How will businesses keep employees safe during COVID-19?

Experts offer advice for a healthy return to work after lockdown.

The U.S. may be easing out of lockdowns, but the coronavirus pandemic still isn’t over —  meaning employers must now find a way to both reopen their businesses and keep employees safe during COVID-19.

Here’s what experts say they should do to minimize workers’ risk of infection when they return to work after lockdown.

How to Keep Employees Safe During COVID-19

To keep employees safe during COVID-19, employers must focus on both keeping the coronavirus out of the workplace and limiting the spread of any infections that do make it through the doors.

In an opinion piece for the Wall Street Journal, Scott Gottlieb and Lauren Silvis (two veterans of the FDA) suggest that employers conduct fever checks and ask employees to complete health questionnaires as a first line of screening.

A business could offer tests to rotating groups of at risk employees.


Scott Gottlieb, Lauren Silvis

In its official guidelines for businesses, the CDC recommends conducting these COVID-19 screenings at multiple workplace entrances, if possible, to allow for social distancing. It also encourages employers to put a premium on worker privacy during the screening process.

But because someone can be infected with the coronavirus and not have symptoms, even the most robust symptom screening might not be enough to prevent the coronavirus from entering the workplace.

That means businesses will also need to focus on minimizing any potential spread of the coronavirus in order to keep employees safe during COVID-19.

The Return to Work After Lockdown

According to Gottlieb and Silvis, on-site testing can help employers catch infections early, before they spread throughout the workforce. But since daily testing of every employee might not be feasible (tests may be too expensive or in short supply), the pair recommends that employers get strategic with their testing.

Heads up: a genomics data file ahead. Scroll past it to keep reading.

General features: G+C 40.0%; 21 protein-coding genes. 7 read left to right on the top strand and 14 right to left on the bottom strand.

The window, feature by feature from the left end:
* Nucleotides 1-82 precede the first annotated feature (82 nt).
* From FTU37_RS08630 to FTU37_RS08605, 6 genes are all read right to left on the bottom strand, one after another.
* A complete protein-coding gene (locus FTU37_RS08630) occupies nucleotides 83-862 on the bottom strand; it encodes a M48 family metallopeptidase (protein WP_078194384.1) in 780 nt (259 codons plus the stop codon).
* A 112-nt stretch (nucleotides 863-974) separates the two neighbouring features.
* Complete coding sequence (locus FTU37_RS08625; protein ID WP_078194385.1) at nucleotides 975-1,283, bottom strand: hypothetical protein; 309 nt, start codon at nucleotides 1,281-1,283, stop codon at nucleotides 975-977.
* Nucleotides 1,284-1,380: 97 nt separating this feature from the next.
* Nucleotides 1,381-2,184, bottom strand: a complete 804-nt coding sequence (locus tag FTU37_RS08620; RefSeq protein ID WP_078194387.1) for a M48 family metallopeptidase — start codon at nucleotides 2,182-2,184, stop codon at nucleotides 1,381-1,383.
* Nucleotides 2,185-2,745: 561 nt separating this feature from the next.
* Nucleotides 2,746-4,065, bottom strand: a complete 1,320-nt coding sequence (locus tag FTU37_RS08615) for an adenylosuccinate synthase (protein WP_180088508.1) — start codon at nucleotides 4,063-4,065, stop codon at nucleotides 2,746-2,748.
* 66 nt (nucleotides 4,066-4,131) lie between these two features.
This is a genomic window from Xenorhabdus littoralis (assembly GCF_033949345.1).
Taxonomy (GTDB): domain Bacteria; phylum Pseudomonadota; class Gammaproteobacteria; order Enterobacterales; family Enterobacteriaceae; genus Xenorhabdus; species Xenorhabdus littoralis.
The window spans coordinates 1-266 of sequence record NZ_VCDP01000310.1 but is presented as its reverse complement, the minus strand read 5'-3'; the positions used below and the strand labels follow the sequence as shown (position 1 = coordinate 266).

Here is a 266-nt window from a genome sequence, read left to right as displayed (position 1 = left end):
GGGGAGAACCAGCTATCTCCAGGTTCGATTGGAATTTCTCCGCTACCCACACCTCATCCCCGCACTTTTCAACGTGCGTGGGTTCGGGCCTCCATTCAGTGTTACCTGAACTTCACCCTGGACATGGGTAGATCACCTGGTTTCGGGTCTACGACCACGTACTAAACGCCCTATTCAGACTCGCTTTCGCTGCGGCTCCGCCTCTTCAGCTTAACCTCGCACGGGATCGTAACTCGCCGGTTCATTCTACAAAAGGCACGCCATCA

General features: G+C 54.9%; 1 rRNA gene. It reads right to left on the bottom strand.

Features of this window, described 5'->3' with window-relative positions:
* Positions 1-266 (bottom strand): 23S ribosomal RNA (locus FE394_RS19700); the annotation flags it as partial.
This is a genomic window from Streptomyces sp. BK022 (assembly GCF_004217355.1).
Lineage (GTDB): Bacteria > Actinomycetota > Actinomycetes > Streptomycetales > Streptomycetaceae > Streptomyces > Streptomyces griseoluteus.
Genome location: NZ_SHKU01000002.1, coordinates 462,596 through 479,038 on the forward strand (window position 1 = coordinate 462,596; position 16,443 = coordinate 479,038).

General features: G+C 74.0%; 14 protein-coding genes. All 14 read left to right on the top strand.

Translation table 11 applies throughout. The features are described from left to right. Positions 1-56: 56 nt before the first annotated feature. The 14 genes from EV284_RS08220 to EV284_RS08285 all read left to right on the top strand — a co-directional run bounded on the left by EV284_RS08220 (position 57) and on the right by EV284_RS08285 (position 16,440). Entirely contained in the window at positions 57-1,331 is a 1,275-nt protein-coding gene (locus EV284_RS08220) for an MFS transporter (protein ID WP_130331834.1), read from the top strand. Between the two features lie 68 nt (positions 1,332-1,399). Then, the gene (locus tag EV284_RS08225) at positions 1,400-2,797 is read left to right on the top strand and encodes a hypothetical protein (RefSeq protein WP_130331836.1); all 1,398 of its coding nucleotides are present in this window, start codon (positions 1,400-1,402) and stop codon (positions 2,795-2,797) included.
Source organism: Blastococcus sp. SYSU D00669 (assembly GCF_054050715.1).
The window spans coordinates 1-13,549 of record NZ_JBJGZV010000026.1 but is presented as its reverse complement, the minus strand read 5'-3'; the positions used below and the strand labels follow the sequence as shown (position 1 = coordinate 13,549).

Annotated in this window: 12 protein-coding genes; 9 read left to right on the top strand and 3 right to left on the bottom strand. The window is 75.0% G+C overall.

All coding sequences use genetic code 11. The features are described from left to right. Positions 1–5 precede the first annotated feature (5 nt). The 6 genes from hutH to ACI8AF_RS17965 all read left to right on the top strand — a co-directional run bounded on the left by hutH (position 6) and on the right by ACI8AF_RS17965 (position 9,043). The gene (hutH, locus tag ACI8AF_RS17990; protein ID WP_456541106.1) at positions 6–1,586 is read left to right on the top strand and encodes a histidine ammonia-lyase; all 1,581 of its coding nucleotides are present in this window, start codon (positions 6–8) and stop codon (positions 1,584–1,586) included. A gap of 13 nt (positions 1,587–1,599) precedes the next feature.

“A business could, say, offer tests to rotating groups of at risk employees,” they wrote, “based on who people come into regular contact with at work. Think of cohorts divided on different floors of an office building, or different parts of a shop floor.”

Group or pooled coronavirus testing is another option. This would allow employers to screen batches of employees for COVID-19 with just one test. If a group tests positive, the business can then test all of its members individually to narrow it down. This can save on time, money, and logistics, while still keeping an eye out for new infections.

The most straightforward way for businesses to keep employees safe during COVID-19 is to encourage them to do the same things they were doing during the coronavirus lockdown: wear face masks and wash their hands regularly.

Staying at least six feet away from their co-workers when they return to work after lockdown is also important, so if a meeting can take place via video or phone, that’s preferable to meeting up in person.

Businesses should also strive to keep the worksite coronavirus-free by frequently disinfecting surfaces and equipment. Employers might also want to consider increasing their indoor air ventilation and buying hands-free alternatives to things like soap dispensers and trash cans.

Ultimately, though, the most effective way for businesses to keep employees safe during COVID-19 would be to let them stay at home, so remote work should be encouraged and supported whenever possible.

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